I’ve been following Michael Yon for quite some time, since he was an independent journalist embedded with US armed forces in Iraq and then Afghanistan. He’s a bit of a loose cannon, and I certainly don’t agree with everything he writes1, but this post makes some good points: Be a Palm Tree: Tobacco, Rebel Flag, 2nd Amendment.
The basic thesis is that back in the day smokers never took the complaints of non-smokers seriously. They arrogantly assumed that their rights as smokers trumped the rights of other folks to, for example, not be enveloped in a smog of carcinogens when stepping into an elevator. As a result of their rigid position, when the public sentiment turned against smokers and smoking it turned hard and they lost basically everything. He extends the same idea to the defenders of the confederate battle flag, arguing that if they’d been satisfied to fly the flag on their private property and wear it on hats and belt buckles, their probably would have been little uproar, but their insistence on flying the flag over (or very near) state buildings set up the backlash we’re seeing today.
And then Yon gets to what I thought was most interesting: open carry.
Open carry refers to carrying a firearm openly (i.e. not concealed) and in many states (like Virginia, where I live) it is legal in most places and does not require a permit. The open carry movement is a loose coalition of gun rights organizations who, under the mantra of “use it or lose it,” engage in open carry to prevent the right from fading into obsolescence. Yon, as a person who grew up around guns, is strongly supportive of the 2nd Amendment and is supportive of open carry in general, but he has a problem with open carry extremists:
Those of us who have seen people shot both intentionally and negligently – I have seen plenty – do not like to be in the presence of goofballs with guns in their hands. Even trained US combat troops regularly shoot and kill fellow troops through negligence. British forces also do this… Hundreds of troops have been killed and wounded since 2001 by gunshot ‘accidents,’ which the military calls negligent discharges… US military commanders do not allow most troops to carry loaded weapons on any but the most dangerous bases: we typically take more casualties on bases from negligent discharges than from insider attacks. And this is from trained troops.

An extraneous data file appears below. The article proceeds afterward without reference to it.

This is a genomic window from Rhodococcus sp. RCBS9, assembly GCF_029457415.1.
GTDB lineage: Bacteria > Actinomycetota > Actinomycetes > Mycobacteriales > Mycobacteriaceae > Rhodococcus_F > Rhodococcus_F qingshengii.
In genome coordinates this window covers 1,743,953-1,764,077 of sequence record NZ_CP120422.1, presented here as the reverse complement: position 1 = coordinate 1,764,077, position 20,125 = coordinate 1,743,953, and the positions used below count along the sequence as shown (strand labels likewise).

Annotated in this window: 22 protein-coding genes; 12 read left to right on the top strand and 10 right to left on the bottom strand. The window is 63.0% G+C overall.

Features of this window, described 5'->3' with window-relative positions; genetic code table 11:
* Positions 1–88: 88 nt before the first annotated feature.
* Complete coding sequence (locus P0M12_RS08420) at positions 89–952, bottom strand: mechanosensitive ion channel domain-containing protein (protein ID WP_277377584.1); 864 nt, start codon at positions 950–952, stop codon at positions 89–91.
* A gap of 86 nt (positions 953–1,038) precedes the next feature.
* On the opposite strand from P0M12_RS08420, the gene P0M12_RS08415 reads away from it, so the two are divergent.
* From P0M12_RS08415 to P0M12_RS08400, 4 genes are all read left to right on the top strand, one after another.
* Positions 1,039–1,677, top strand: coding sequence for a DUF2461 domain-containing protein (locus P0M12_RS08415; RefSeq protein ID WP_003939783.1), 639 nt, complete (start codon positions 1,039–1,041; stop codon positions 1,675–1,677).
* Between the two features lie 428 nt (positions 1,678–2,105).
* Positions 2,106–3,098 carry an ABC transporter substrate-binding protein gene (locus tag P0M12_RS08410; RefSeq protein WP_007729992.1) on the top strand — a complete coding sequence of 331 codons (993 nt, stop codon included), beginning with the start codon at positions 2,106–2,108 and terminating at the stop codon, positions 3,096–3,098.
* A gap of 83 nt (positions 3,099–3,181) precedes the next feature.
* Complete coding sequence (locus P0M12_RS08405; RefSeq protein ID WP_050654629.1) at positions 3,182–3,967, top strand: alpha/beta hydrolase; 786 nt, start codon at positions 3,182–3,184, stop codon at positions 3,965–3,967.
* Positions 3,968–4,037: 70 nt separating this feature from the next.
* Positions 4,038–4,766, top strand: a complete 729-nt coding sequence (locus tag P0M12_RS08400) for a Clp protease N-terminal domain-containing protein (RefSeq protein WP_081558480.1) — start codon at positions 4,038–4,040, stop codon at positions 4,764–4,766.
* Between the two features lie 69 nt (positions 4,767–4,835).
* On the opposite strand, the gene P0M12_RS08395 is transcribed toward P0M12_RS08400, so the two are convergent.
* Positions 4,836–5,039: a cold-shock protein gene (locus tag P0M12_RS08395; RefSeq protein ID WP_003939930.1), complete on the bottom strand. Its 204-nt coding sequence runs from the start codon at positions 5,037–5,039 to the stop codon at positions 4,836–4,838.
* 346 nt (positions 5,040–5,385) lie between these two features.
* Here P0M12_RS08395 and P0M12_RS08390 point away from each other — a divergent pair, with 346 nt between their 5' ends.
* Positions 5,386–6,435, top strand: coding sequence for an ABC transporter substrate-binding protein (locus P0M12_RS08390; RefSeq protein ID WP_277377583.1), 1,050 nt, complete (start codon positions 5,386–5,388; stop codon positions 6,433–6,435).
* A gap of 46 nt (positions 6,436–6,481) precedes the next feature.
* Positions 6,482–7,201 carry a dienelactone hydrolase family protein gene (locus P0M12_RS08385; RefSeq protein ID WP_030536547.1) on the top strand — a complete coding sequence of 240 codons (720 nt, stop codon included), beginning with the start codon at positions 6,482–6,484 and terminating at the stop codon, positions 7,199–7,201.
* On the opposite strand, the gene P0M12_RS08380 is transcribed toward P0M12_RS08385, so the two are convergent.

So, when Yon reads about a open carry advocate carrying a shotgun into a Walmart and then loading and racking a shotgun. That’s not a made-up example, and the local police chief (the incident took place in Gulfport, MS) was not amused:
“If I were in a situation where I’m in the store shopping with my family and I see an individual loading a 12 gauge, and racking it, I’m not coming to the conclusion this is good,” said Papania. “While the actions of these two men are sanctioned by state laws, what they did negatively impacted our community.”
Yon also goes further, and cites basic common decency. Although folks (like Yon) who grow up around guns do not bat an eye at responsible open carry, there are lots of Americans who did not have that background and are scared at the sight of a firearm. Common courtesy says that you shouldn’t go out of your way to further intimidate, harass, or scare folks like that. Let them be.
All of this leads Yon to conclude that “Fanatics are being allowed to hijack 2nd Amendment issues.” I agree with Yon on that, and also on his final words from the post:
Many of us want to keep the 2nd Amendment strong. We must pay attention to our political environment, and to history. We must be the Palm Tree, and understand that no right is absolute, and that our rights never trump the rights of others.